Fish Music

For Pascale Petit

He struggles into his borrowed human skin,
the one he wears for special occasions
with the sewn-in dinner jacket and polished patent feet.
He brushes off earth and other traces of night,
Smells the remnant darkness on his sleeve,
Bends back the fingers that constitute his living,
And picks up the instrument. His mother is listening
In the next room, holding her breath for him,
The breath she has been saving all her adult years.

After the skin, the fish scales. One must glitter.
One must swim through the day. He flicks his tail
This way and that. He makes the first sounds
Those scraped sighs that are the sign of his well-being.
‘I’m ready,’ he says, his eyes glassy and round.
‘I’ve got my gills on. The whole amphibian kit.’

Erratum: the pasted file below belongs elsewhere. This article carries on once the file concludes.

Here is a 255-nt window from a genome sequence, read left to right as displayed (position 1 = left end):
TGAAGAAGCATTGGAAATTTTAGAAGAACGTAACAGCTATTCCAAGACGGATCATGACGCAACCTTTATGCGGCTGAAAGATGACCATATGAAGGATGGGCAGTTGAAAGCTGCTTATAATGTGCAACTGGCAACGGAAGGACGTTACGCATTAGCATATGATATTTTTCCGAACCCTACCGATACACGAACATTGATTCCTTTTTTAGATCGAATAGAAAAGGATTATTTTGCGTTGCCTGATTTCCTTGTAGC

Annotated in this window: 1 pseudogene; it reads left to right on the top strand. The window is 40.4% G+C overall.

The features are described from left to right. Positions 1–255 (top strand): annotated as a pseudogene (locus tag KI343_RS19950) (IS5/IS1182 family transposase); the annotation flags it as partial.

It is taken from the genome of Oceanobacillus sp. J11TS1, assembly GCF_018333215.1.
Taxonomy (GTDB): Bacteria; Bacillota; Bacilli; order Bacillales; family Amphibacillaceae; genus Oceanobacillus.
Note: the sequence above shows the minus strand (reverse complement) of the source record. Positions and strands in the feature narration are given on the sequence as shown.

The music begins. The sea waits by the door.
Both skin and scale are glowing. The neck he wears
Is just a little loose, he must tighten it.
The chin has worn away on his left side.
The music slops about inside his belly a while
Then creeps upward blowing through his ears
Into the room and hard against the walls.
Now he is swimming. He sees the music
Floating in the tank of the room. He must practice harder.
It is his food after all. He can feel its strands
Slip between his fingers, now silk, now knife.
It smells wholesome, of water, night and skin.

‘How does it sound?’ he asks her. ‘Like salt,’ she says,
‘Like salt and damascene.’ Her fancy talk, he thinks.

It’s not his skin, he knows that. The dinner jacket
Is of another era. Too many buttons on the waistcoat
Of the flesh. Too much blood in the fibre, none of it his.
But music too is skin. He wraps it about him.
He’s hardly there: half-fish-half-man is elsewhere,
In the bone beneath a skin that’s not his own.
Each living thing has its own element, he thinks,
And even this old skin belongs to someone.

George Szirtes